We started off collecting our source water. We recently installed a single stage under sink water filter so we can fill our BrewZilla and Digiboil sparge water vessels much more quickly than our previous method of using the in built fridge water filter in the kitchen.

Not a particularly large grain bill at 4.7kgs. With 21L of mash water, there was plenty of head space left and made for a quick and easy mash in.

We left the grain bed to settle for 10 minutes before taking our first pH meter reading. 5.54 was a bit high so we added another 0.5mL of phosphoric acid.

Second pH reading 5.39 - right in the middle of the 5.2 - 5.6 range, so we were happy with this.

We began recirculating the wort using the sargeant sparge head

We had really good recirculation which we were a little surprised by. Even with a relatively low amount of malted wheat (~8%) we expected to have to work the grain bed a bit more (but it was nice that we didn't!)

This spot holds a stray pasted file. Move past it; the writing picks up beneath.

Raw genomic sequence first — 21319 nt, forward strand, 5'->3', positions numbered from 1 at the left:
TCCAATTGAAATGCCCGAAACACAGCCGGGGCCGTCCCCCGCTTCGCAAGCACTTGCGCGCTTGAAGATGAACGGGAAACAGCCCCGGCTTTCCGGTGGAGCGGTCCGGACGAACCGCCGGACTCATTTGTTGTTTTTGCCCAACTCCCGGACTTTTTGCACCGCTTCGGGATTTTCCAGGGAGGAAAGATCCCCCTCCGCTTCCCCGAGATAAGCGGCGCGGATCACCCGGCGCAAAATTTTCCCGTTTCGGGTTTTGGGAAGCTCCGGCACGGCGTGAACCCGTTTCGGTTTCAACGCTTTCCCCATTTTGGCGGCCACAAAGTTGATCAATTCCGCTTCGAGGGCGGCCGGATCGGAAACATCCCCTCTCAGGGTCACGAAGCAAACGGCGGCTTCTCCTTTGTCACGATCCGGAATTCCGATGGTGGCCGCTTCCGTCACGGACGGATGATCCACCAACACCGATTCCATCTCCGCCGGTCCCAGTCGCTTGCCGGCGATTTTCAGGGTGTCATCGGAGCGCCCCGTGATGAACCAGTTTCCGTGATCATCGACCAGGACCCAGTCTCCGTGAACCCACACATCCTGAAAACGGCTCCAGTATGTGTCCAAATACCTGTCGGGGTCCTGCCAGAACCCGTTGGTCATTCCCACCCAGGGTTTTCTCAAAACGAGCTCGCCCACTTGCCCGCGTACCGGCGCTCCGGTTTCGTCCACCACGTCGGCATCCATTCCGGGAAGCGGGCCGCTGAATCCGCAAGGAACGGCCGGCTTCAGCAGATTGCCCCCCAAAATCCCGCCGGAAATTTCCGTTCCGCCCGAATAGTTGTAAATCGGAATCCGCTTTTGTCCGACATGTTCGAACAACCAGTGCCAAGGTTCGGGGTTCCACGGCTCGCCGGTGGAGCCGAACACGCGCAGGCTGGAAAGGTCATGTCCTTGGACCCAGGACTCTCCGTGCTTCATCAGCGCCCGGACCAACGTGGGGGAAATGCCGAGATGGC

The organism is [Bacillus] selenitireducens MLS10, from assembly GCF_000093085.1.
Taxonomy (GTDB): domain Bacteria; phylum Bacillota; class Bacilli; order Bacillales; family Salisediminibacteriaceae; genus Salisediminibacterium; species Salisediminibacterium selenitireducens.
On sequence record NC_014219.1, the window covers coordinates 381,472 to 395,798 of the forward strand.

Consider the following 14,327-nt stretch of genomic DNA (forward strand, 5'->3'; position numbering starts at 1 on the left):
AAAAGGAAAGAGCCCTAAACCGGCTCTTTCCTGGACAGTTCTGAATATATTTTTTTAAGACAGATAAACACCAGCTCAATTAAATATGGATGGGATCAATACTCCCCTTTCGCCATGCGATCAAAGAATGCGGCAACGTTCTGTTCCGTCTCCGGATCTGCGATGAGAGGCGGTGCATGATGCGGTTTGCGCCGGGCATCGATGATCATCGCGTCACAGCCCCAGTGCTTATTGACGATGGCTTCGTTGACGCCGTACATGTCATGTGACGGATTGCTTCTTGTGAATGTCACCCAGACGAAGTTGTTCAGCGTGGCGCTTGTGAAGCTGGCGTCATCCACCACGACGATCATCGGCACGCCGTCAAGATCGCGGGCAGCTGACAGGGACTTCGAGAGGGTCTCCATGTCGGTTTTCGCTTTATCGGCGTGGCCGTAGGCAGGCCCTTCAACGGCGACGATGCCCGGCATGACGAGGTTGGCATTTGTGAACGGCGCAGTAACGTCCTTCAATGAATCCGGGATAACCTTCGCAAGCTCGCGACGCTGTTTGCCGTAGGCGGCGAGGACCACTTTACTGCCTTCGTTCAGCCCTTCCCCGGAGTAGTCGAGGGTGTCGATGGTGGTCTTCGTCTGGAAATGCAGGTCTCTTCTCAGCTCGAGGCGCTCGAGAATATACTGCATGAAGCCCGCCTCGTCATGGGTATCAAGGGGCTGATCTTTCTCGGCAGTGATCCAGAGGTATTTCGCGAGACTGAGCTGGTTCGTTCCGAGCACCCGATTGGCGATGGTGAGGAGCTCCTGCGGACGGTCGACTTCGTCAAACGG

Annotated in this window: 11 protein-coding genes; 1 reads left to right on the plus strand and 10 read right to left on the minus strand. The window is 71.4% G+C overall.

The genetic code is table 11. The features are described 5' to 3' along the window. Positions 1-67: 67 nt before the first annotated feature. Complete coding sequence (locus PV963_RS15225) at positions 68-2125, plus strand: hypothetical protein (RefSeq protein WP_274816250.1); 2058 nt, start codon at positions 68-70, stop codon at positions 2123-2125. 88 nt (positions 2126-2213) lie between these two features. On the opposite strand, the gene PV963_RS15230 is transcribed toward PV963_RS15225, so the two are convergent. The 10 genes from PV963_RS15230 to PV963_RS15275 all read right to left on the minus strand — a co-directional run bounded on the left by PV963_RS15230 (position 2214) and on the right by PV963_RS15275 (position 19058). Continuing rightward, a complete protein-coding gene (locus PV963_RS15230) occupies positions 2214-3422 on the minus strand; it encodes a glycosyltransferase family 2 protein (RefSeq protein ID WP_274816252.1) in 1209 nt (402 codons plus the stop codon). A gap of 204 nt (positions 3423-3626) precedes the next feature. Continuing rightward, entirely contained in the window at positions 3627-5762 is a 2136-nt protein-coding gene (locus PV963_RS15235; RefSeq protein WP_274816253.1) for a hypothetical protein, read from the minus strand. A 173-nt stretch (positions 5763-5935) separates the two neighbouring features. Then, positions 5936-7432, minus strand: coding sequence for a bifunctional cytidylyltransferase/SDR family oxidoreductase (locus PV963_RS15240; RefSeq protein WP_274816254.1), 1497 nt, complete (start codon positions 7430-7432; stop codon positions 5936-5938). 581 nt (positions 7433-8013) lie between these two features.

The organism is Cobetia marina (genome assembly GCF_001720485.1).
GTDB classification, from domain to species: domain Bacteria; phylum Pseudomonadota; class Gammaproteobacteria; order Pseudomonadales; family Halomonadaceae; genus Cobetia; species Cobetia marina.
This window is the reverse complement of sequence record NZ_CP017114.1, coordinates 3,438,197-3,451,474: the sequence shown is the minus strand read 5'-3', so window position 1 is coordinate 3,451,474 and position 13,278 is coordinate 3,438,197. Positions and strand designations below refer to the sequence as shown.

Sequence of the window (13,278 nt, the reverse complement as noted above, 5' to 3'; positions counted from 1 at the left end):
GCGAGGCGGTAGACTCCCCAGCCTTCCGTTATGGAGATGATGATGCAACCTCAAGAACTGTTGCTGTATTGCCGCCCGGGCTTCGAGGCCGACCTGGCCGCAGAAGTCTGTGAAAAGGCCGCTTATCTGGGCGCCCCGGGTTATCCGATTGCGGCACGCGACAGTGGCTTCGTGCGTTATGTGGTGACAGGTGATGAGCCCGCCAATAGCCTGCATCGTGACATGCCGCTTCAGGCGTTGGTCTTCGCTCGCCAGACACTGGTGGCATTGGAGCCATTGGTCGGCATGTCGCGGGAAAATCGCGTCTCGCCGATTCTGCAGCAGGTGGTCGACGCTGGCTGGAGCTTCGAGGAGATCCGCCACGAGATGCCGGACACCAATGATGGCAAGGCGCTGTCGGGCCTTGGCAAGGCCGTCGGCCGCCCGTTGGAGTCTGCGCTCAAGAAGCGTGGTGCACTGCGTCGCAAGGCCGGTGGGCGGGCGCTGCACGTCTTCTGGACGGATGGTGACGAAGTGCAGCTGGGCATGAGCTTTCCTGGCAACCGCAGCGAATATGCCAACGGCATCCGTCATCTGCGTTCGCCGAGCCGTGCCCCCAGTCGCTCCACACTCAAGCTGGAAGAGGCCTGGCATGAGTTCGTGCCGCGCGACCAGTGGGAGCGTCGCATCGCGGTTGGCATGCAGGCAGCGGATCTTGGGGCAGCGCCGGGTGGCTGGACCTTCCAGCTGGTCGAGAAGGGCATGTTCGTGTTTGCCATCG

Mash temp was a consistent 65°C. Since we didn't need to mess with stirring the grain bed too much, our mash temp was bang on for pretty much the entire mash with only very minor temperature adjustments on the BrewZilla required.

After the 60 minute mash, we raised the temperature of the grain bed to 75°C for the mash out.

Wort starting to run much clearer at the end of the mash compared to the start

Raising the grain basket out of the BrewZilla is always a nerve-wracking experience for us. The handle doesn't fit perfectly and we're always worried it's going to slip out and send the grain basket crashing back into the unit which would splash hot sticky wort everywhere. Hasn't happened to us yet though.

Grain bed lifted and sparging begun. We tried using an automated sparging system using a pump but we find manual sparging using a simple 2L jug gives us better efficiency.

Much like the mash, the sparge went really well with no stirring of the grain bed required to get the sparge water flowing through.

Pre-boil gravity of 1.047 - a couple of points higher than expected. Nice win and a tiny bit more ABV now to be expected.

Pre-boil mash pH remains pretty much the same at 5.42 (3 points higher than measured value at start of mash)

Simcoe and Mosaic hops ready to go

Measuring out our first hop addition - 11g of Mosaic to be added at beginning of boil to provide the majority of bitterness.